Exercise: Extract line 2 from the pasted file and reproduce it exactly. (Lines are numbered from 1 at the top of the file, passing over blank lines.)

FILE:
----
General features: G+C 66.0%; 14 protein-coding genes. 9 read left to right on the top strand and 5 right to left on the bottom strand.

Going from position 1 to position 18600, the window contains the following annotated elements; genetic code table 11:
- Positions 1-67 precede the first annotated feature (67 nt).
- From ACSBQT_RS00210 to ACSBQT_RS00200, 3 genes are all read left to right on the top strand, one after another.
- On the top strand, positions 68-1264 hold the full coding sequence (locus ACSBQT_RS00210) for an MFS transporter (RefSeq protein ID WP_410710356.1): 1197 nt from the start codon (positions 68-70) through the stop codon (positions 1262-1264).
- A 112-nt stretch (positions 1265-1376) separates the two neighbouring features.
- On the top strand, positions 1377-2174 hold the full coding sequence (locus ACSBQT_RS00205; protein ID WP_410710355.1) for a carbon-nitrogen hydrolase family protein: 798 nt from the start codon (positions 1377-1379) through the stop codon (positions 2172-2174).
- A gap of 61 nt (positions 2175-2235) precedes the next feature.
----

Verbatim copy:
Going from position 1 to position 18600, the window contains the following annotated elements; genetic code table 11: